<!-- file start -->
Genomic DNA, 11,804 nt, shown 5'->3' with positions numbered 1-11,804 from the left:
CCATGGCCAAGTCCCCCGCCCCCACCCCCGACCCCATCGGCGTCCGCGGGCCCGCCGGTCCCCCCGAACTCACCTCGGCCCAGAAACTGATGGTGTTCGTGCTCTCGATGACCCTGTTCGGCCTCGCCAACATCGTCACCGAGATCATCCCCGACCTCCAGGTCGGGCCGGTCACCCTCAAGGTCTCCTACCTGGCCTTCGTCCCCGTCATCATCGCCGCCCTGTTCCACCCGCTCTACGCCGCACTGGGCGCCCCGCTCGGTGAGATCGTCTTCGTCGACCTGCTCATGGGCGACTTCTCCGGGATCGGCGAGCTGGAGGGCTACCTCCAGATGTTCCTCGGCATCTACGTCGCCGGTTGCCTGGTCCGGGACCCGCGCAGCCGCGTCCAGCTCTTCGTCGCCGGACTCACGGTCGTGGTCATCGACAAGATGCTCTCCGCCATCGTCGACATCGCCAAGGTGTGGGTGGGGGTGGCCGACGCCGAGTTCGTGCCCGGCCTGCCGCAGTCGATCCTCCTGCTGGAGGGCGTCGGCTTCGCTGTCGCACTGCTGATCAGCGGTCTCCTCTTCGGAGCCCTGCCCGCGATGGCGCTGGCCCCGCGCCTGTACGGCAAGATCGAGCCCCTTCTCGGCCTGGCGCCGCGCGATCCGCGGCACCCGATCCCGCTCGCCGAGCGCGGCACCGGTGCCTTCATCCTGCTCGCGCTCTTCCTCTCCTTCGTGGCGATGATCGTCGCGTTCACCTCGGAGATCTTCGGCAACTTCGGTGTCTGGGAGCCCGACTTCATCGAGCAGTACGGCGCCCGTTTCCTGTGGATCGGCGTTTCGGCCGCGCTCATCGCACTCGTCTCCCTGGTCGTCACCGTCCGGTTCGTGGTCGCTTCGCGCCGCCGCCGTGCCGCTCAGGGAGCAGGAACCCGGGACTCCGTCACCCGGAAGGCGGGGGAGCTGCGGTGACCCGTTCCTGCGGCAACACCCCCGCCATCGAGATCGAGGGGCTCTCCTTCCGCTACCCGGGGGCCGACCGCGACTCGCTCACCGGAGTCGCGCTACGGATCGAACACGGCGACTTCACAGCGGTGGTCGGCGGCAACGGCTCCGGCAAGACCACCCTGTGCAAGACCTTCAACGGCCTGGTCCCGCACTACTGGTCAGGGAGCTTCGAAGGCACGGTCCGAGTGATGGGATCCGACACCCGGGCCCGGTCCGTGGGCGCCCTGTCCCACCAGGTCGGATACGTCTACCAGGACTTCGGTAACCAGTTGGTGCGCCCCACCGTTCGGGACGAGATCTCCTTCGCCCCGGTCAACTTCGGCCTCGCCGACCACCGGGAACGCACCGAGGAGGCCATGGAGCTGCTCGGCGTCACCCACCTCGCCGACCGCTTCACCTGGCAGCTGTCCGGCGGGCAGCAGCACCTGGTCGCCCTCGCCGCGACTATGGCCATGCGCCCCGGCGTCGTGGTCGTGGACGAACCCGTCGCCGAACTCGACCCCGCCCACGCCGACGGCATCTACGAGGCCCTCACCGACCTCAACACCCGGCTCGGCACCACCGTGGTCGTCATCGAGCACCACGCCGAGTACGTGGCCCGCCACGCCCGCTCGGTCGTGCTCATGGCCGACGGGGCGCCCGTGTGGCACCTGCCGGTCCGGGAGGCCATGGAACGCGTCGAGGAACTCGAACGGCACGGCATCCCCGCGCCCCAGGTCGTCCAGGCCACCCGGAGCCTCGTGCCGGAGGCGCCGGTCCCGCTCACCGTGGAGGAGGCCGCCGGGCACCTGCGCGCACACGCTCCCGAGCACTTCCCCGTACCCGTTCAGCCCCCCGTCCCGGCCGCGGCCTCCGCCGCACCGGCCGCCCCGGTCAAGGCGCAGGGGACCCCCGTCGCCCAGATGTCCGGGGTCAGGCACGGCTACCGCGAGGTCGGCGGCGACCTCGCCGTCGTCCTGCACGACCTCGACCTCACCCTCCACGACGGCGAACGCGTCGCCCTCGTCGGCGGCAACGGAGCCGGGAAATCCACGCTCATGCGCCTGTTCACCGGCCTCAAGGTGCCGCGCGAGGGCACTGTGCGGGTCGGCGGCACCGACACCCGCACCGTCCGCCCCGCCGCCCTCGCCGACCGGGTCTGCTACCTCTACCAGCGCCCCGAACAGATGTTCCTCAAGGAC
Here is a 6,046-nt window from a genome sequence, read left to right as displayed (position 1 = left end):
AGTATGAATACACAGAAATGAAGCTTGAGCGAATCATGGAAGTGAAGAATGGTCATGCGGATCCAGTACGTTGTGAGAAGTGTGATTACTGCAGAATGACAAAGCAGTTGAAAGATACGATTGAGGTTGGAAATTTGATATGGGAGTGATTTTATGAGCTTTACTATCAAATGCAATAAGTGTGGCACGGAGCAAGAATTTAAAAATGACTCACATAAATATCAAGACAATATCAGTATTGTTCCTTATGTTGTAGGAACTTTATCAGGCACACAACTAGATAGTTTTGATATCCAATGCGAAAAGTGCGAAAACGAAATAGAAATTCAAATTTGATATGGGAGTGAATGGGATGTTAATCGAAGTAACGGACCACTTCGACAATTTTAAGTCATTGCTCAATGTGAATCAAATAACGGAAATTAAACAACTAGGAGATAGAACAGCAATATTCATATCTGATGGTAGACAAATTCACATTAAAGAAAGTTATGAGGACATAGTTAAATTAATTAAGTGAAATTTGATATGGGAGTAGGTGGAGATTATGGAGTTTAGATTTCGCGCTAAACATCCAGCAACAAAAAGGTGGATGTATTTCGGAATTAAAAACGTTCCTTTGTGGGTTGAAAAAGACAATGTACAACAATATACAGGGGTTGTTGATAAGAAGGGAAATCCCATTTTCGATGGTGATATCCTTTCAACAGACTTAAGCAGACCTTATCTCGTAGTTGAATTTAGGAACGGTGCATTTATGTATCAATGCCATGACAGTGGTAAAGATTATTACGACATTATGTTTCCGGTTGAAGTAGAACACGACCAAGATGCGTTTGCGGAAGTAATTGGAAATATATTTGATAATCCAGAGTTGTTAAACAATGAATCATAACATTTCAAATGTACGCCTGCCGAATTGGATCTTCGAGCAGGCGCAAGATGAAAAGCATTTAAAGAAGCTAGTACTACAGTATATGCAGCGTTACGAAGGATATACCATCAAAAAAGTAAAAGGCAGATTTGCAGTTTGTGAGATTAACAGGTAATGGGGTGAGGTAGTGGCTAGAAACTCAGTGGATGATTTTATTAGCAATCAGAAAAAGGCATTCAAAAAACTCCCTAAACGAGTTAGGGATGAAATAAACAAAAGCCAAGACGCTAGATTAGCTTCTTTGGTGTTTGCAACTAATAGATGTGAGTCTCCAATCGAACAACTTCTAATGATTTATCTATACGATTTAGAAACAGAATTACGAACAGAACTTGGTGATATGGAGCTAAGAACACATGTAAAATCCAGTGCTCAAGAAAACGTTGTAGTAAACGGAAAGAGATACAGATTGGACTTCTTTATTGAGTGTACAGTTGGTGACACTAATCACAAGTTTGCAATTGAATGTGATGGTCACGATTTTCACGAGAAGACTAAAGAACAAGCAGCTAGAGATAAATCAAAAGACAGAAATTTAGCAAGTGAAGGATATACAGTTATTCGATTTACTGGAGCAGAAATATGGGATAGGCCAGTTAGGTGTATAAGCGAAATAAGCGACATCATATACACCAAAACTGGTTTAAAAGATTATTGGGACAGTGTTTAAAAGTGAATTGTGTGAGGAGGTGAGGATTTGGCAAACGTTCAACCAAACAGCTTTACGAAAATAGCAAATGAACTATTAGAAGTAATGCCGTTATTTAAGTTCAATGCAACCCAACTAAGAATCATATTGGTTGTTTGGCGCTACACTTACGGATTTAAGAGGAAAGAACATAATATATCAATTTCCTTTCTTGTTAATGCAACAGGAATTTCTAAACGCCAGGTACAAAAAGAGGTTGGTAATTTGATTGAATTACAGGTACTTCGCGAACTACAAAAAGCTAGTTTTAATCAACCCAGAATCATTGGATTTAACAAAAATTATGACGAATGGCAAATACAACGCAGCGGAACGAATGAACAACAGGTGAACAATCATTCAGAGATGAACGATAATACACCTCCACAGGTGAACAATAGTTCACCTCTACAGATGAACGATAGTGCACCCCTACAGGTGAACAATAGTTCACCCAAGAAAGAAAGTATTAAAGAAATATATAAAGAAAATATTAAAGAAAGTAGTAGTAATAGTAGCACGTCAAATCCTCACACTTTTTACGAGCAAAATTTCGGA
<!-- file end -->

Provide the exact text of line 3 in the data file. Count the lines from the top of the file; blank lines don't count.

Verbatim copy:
Here is a 6,046-nt window from a genome sequence, read left to right as displayed (position 1 = left end):